Bailey Hall reverberated with music and laughter Saturday night as 13 student performing groups took the stage at IthacAid, the tenth annual benefit concert made possible by the Tau Kappa Epsilon fraternity and the Chi Omega sorority.
Proceeds from the concert tickets and T-shirts benefit the Tompkins County Special Olympics, a branch of the national organization that provides athletic coaching and competition for the mentally retarded.
IthacAid was a public debut for many of the performers in the a cappella and comedy groups.
The Hangovers, an all-male a capella group, had three new members whom they initiated during an on-stage tent-building competition.
“I could feel something was up,” Wes Walker ’04 said. “It could have been a lot worse. They like to embarrass me.”
The Cayuga’s Waiters also put their new members on the spot with a game they called “Spot The New Guy.” The group ducked down during specific sections of the song and the “new guys” were left standing or scrambling to catch on.
The Whistling Shrimp, an improvisational comedy troupe, entertained the audience with games that included audience participation.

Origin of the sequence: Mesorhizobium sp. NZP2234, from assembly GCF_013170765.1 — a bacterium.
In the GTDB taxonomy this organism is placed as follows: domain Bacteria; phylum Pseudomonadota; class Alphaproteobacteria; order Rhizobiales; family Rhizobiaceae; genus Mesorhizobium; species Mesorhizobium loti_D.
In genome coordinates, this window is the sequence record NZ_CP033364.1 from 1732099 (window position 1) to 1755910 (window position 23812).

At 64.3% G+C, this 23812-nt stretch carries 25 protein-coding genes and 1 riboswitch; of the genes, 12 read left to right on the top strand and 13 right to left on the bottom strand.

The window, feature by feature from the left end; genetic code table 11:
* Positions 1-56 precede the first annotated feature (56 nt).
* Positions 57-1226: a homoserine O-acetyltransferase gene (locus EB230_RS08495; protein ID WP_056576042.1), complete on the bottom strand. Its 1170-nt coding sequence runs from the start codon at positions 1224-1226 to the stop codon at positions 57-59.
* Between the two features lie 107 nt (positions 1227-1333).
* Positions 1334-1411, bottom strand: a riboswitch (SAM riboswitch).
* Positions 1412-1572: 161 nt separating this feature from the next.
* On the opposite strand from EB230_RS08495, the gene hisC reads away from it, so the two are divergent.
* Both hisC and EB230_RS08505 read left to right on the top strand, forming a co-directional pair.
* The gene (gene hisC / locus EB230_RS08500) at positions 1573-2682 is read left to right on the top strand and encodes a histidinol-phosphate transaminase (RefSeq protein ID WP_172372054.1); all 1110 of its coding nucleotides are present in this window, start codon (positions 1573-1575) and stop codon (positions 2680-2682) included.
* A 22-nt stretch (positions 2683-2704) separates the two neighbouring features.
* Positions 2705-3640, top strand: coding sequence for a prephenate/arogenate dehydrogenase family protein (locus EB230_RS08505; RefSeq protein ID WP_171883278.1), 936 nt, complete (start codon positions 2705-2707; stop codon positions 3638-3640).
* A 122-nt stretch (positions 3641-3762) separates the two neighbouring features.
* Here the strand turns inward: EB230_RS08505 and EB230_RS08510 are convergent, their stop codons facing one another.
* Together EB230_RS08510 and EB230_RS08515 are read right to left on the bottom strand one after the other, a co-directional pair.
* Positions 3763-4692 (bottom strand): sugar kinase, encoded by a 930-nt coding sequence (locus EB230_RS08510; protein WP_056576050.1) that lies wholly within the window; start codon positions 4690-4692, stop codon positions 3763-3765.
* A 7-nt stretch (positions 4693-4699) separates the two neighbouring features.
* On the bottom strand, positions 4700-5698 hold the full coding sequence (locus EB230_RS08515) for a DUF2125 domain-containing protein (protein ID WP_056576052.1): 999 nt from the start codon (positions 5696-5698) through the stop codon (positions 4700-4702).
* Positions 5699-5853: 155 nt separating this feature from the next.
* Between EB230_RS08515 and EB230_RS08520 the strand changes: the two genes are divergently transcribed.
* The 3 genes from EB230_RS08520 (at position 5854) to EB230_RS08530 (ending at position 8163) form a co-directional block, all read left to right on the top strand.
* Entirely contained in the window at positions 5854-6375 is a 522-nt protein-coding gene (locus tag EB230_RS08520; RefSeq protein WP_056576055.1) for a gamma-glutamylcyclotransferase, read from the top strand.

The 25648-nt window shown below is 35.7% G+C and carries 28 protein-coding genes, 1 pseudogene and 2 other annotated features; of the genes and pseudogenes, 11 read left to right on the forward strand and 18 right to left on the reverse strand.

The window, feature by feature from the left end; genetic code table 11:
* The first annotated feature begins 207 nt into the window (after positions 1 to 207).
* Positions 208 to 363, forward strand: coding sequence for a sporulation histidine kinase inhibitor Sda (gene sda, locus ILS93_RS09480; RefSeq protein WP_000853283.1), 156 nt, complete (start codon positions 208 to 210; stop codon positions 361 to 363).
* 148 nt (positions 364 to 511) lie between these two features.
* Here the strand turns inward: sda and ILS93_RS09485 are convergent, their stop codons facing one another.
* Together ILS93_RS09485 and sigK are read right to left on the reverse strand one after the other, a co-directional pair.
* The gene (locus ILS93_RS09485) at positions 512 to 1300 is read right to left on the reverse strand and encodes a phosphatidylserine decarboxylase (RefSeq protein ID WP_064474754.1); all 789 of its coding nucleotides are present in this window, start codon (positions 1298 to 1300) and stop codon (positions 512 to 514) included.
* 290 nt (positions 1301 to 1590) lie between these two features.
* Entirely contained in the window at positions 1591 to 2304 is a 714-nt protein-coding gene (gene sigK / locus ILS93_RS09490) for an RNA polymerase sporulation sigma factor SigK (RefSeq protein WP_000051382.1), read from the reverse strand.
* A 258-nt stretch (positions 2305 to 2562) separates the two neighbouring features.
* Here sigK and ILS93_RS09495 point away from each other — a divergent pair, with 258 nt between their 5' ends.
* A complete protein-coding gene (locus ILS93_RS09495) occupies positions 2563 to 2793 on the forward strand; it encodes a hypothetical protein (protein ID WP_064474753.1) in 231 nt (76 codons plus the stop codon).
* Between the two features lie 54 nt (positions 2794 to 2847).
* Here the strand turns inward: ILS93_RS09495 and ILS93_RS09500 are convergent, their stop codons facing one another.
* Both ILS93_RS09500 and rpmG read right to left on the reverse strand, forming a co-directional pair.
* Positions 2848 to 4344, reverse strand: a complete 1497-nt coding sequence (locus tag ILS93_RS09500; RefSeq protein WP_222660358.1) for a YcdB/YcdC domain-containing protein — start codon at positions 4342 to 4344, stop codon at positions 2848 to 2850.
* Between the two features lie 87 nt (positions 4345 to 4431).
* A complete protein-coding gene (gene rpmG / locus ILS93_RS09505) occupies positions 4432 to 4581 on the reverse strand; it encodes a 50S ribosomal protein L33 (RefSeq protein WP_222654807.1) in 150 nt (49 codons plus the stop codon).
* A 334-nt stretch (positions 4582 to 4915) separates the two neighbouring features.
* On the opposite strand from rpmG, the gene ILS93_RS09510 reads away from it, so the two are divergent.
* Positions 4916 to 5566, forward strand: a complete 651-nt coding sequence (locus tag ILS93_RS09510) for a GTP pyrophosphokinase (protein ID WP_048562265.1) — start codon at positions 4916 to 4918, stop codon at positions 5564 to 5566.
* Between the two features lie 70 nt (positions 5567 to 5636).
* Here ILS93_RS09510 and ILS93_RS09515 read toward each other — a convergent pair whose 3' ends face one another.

“I give them a lot of credit because they have to feed off each other and they don’t know what is coming,” Leah Wittman ’04 said. “They have to think on their toes.”
The Skits-O-Phrenics, another comedy group, performed four original skits.
“The Skits were hilarious,” said Laura Davis ’04. “I thought I was going to fall over!”
Also adding a touch of comedy to the show was Last Call, inserting Cornell-oriented phrases and images into the Wrigley’s Big Red chewing gum theme song from its television commercials.
The Chai Notes, a Jewish a cappella group, entertained the audience with a Hebrew song entitled Paranoia, a Yiddish lullaby from Schindler’s List, and a rendition of Turn, Turn, Turn.
Cornellians came to IthacAid for many reasons, including cheering friends on stage.
“I have friends in a number of the groups,” Kristin MacLauchlan ’03 said.
Jeff Malchoff ’03 said came out because he simply “wanted to support the Special Olympics.”
According to Edmund Aronowitz ’02, a member of the Tau Kappa Epsilon fraternity, this year’s IthacAid has been in the works since last fall, and the organizers were pleased with the outcome.
“Attendance was good and people seemed to enjoy themselves,” he said. “We will probably start organizing for next year right after this.”
The fraternity has donated an average of $5,000 each year to this organization. Ford Motor Company also donated approximately $1,000 to the event, according to Aronowitz.
“Last year we donated $7,500 to the Special Olympics; hopefully this year we will be able to donate $5,000,” he said.
Archived article by Rachel Einschlag